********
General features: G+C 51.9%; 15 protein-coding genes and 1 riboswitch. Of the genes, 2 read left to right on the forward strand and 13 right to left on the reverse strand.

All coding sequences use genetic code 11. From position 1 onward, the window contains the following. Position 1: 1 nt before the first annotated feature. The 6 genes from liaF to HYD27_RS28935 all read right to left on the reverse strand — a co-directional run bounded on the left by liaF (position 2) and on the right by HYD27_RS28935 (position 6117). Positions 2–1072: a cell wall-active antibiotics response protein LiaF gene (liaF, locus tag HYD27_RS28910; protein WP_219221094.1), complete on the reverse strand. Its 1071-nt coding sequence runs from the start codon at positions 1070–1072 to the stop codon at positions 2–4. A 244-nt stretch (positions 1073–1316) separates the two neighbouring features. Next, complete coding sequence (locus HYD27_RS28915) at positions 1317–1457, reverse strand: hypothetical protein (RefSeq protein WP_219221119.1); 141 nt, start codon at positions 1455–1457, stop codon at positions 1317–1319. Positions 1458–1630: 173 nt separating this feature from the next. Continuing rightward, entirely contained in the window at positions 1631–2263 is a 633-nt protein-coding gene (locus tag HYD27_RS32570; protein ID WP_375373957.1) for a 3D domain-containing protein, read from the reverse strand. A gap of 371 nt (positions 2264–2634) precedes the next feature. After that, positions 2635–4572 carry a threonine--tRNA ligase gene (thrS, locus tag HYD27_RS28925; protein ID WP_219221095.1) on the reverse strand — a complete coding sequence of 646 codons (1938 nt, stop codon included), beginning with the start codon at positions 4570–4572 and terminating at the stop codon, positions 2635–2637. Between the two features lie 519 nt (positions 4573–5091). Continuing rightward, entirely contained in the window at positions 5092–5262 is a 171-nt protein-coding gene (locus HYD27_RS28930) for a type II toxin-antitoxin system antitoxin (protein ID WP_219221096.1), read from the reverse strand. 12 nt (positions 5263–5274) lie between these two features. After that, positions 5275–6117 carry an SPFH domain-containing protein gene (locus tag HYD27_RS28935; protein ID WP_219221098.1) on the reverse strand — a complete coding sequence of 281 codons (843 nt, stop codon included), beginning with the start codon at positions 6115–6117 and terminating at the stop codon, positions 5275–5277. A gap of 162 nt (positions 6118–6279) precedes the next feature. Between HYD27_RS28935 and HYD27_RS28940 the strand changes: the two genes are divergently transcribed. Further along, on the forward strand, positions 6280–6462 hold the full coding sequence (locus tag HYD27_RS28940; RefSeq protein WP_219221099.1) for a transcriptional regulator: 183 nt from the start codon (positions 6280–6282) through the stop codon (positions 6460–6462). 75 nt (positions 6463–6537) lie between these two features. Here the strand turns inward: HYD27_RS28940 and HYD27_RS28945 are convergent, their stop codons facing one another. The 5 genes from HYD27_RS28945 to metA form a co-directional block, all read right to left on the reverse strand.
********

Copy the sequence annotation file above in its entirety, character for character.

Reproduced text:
General features: G+C 51.9%; 15 protein-coding genes and 1 riboswitch. Of the genes, 2 read left to right on the forward strand and 13 right to left on the reverse strand.

All coding sequences use genetic code 11. From position 1 onward, the window contains the following. Position 1: 1 nt before the first annotated feature. The 6 genes from liaF to HYD27_RS28935 all read right to left on the reverse strand — a co-directional run bounded on the left by liaF (position 2) and on the right by HYD27_RS28935 (position 6117). Positions 2–1072: a cell wall-active antibiotics response protein LiaF gene (liaF, locus tag HYD27_RS28910; protein WP_219221094.1), complete on the reverse strand. Its 1071-nt coding sequence runs from the start codon at positions 1070–1072 to the stop codon at positions 2–4. A 244-nt stretch (positions 1073–1316) separates the two neighbouring features. Next, complete coding sequence (locus HYD27_RS28915) at positions 1317–1457, reverse strand: hypothetical protein (RefSeq protein WP_219221119.1); 141 nt, start codon at positions 1455–1457, stop codon at positions 1317–1319. Positions 1458–1630: 173 nt separating this feature from the next. Continuing rightward, entirely contained in the window at positions 1631–2263 is a 633-nt protein-coding gene (locus tag HYD27_RS32570; protein ID WP_375373957.1) for a 3D domain-containing protein, read from the reverse strand. A gap of 371 nt (positions 2264–2634) precedes the next feature. After that, positions 2635–4572 carry a threonine--tRNA ligase gene (thrS, locus tag HYD27_RS28925; protein ID WP_219221095.1) on the reverse strand — a complete coding sequence of 646 codons (1938 nt, stop codon included), beginning with the start codon at positions 4570–4572 and terminating at the stop codon, positions 2635–2637. Between the two features lie 519 nt (positions 4573–5091). Continuing rightward, entirely contained in the window at positions 5092–5262 is a 171-nt protein-coding gene (locus HYD27_RS28930) for a type II toxin-antitoxin system antitoxin (protein ID WP_219221096.1), read from the reverse strand. 12 nt (positions 5263–5274) lie between these two features. After that, positions 5275–6117 carry an SPFH domain-containing protein gene (locus tag HYD27_RS28935; protein ID WP_219221098.1) on the reverse strand — a complete coding sequence of 281 codons (843 nt, stop codon included), beginning with the start codon at positions 6115–6117 and terminating at the stop codon, positions 5275–5277. A gap of 162 nt (positions 6118–6279) precedes the next feature. Between HYD27_RS28935 and HYD27_RS28940 the strand changes: the two genes are divergently transcribed. Further along, on the forward strand, positions 6280–6462 hold the full coding sequence (locus tag HYD27_RS28940; RefSeq protein WP_219221099.1) for a transcriptional regulator: 183 nt from the start codon (positions 6280–6282) through the stop codon (positions 6460–6462). 75 nt (positions 6463–6537) lie between these two features. Here the strand turns inward: HYD27_RS28940 and HYD27_RS28945 are convergent, their stop codons facing one another. The 5 genes from HYD27_RS28945 to metA form a co-directional block, all read right to left on the reverse strand.